A report from the trenches
Envisioning the enterprise of the future is fun. But every now and then we need to take a break and come back down to earth to see if any of our visionary ideas are making their way into practice. Based on what we're currently seeing on the ground, here are three reality checks you should be thinking about.
Reality check #1:
It's time to give usability a seat at the KM table.
For those of you who have been seriously implementing usability testing and user-centered design in your KM solutions, focusing on creating more enjoyable and productive user experiences, congratulations. For those who have not, no more gazing into the future until you fill that gap. In fact, if you don't start making usability a central theme of your KM efforts, you'll never get to the future we've been envisioning. You can't hope to capture, share and apply massive volumes of highly complex knowledge using eye-straining, headache-inducing, carpal tunnel-generating user interfaces.
Take a look at your intranets and collaboration platforms. Are they the electronic version of a stuffed closet or cluttered garage? How easy is it for your users to find stuff? Do they know where to put new stuff so others can find it? If the first thing a user sees after logging on to your knowledge-sharing portal is a long list of folders and documents, then it is not and never will be a suitable platform for knowledge sharing.
Action to take: Make user-centered design a major facet of how you build and deploy solutions. Put UX/UI (user experience/user interface) designers on equal footing with your developers. Put a lead system integrator in charge of both teams. The mad quest for lean cost cutting has resulted in user-centered design being swallowed up by the agile development wizards, creating so-called solutions that are more difficult than ever to navigate and use. It's time to reverse the trend and restore balance between usability and technology, while remaining agile at the same time.
Reality check #2:
The retirement buses are leaving the station.
In fact, many of them have already left, and the incoming buses don't have nearly enough qualified replacements. We've been sounding this alarm for over a decade, and the day of reckoning has finally arrived. Here are the numbers in the United States, with many other countries showing a similar pattern (see census.gov/population/age/data/2011comp.html):
- retiring work force (Boomer Generation), 66M;
- mid-career work force (Generation X), 49M; and
- junior work force (Millennials), 37M.
Note that an additional 30M millennials are still in the education pipeline, which will make their work force size ultimately equal to or even larger than the boomer work force. The problem, however, is the shortfall of almost 17M U.S. workers in the mid-career group, a number that does not include the additional workers needed to accommodate economic growth.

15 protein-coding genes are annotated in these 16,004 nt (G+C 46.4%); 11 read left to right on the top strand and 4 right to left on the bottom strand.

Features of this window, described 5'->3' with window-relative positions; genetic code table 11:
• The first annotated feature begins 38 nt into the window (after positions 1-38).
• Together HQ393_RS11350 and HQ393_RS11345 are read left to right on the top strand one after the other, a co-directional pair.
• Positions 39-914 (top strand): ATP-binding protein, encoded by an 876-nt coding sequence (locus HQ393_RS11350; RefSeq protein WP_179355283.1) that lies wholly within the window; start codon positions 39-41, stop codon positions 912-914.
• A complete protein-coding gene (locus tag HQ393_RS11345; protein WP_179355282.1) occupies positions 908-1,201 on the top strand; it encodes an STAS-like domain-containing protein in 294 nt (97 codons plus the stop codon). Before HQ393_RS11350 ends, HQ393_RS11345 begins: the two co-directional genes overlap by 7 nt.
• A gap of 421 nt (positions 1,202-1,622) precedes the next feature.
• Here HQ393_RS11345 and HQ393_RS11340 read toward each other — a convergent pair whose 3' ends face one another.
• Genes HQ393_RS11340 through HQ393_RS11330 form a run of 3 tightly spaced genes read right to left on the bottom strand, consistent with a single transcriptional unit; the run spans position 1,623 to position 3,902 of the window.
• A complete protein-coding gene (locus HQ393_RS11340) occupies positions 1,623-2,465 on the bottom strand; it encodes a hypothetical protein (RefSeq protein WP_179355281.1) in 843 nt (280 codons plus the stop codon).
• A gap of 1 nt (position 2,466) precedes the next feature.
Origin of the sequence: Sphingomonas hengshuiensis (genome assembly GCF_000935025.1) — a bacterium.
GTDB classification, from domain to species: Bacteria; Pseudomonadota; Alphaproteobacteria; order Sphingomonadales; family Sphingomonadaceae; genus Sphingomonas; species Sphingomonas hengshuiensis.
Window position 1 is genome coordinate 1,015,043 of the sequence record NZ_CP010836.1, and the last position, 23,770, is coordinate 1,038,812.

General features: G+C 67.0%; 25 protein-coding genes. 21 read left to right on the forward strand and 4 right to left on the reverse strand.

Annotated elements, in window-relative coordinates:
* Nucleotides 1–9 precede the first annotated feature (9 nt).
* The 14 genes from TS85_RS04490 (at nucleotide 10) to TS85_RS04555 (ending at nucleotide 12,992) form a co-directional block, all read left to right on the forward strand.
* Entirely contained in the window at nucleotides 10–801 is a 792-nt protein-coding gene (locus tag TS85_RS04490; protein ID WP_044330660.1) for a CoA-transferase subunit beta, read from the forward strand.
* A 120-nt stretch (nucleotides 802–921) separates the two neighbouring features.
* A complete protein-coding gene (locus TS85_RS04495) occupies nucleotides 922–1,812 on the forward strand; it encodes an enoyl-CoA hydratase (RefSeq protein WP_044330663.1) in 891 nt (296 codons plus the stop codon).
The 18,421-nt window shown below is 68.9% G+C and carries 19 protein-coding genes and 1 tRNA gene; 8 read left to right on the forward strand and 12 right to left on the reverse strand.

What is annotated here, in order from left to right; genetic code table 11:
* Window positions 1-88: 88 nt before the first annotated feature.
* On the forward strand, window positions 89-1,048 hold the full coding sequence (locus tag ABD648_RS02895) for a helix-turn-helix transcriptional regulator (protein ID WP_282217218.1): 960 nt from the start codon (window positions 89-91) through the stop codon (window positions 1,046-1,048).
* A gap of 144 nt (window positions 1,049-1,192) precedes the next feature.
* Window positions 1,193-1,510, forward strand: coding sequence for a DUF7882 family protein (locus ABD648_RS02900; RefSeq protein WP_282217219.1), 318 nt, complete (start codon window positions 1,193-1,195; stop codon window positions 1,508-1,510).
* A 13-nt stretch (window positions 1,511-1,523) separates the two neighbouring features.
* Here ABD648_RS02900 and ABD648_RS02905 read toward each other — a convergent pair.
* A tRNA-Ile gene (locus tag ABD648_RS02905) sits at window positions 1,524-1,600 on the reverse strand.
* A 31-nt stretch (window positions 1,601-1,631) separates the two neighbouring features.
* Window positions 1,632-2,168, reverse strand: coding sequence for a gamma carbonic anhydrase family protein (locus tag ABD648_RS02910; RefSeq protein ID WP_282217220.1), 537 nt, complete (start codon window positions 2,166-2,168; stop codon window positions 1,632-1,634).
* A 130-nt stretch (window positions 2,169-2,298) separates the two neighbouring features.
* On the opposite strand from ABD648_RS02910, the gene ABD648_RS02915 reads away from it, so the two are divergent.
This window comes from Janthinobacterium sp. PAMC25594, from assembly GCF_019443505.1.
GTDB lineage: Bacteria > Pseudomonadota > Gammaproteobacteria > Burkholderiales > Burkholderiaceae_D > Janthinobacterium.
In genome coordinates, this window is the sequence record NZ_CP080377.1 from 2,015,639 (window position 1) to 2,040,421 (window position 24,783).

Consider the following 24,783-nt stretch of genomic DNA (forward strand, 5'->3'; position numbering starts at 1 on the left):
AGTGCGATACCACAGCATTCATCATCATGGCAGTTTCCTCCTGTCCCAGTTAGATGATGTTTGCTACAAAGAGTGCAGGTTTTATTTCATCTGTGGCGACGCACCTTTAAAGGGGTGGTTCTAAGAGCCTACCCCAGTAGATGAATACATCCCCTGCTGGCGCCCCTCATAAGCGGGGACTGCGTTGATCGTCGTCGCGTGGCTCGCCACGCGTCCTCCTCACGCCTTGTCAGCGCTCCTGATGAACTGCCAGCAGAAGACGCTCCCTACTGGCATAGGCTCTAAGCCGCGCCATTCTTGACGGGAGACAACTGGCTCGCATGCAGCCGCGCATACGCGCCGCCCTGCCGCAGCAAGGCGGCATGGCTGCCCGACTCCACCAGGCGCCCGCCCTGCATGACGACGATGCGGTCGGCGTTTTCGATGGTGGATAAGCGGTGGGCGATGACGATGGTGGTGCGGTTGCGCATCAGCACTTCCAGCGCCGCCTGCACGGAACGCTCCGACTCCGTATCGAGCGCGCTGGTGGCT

Be aware, this is a much bigger problem than just transferring knowledge from one generation to the next. We're talking massive shifts in all areas of work, especially knowledge work.
For example, according to the Gallup Employee Engagement Knowledge Center, 53 percent of the U.S. work force is "disengaged" ("I quit, but I forgot to tell you"). An additional 19 percent is what Gallup calls "actively disengaged." And if you think that's bad, consider China, where only 6 percent of the entire work force is considered "engaged."
Action to take: Don't let management get away with half-heartedly implementing single-faceted knowledge transfer programs such as mentoring, which only perpetuate the tribal method of knowledge transfer and don't come close to addressing the full scope of transitioning to a multigenerational knowledge enterprise. Instead, force them to look at KM in a way that strategically ties all aspects of employee engagement together (learning, growth, contribution, life balance, etc.), taking advantage of the most diverse work force ever. Set up a "knowledge web" model in which everyone is a mentor/expert in his/her area of specialty with valuable knowledge to pass along and grow, both inter- and intra-generationally.
Reality check #3:
Austerity is the new normal.
Real KM requires realistic investment. However, most organizations facing across-the-board budget cuts are not interested in investing in KM. The simple choice is working longer hours correcting errors and reinventing the wheel, or using those hours to grow critical knowledge that will prevent errors down the road. Unfortunately, the default response almost always is, "We'll just have to hunker down and work harder until things improve."
Successful organizations know that the best way to survive and even thrive in tough times is to continually seek greater efficiency and effectiveness. Getting into an ongoing cycle of rapid innovation and learning is the only formula for sustained growth in the foreseeable future.
Action to take: Relentlessly innovate, and learn from the successes and failure that come with it. But one more key element is needed that we don't often talk about in KM circles, and that is marketing. After all, it was Peter Drucker who said that the only two functions of a business are innovation and marketing, and everything else is an expense.
Whenever "working harder" is the default answer, it's a sure sign that we KM'ers have failed to evangelize and convince executive decision makers about the proven benefits of an integrated KM strategy. Perhaps our summer assignment should be to transfer some knowledge and skills from the marketing community.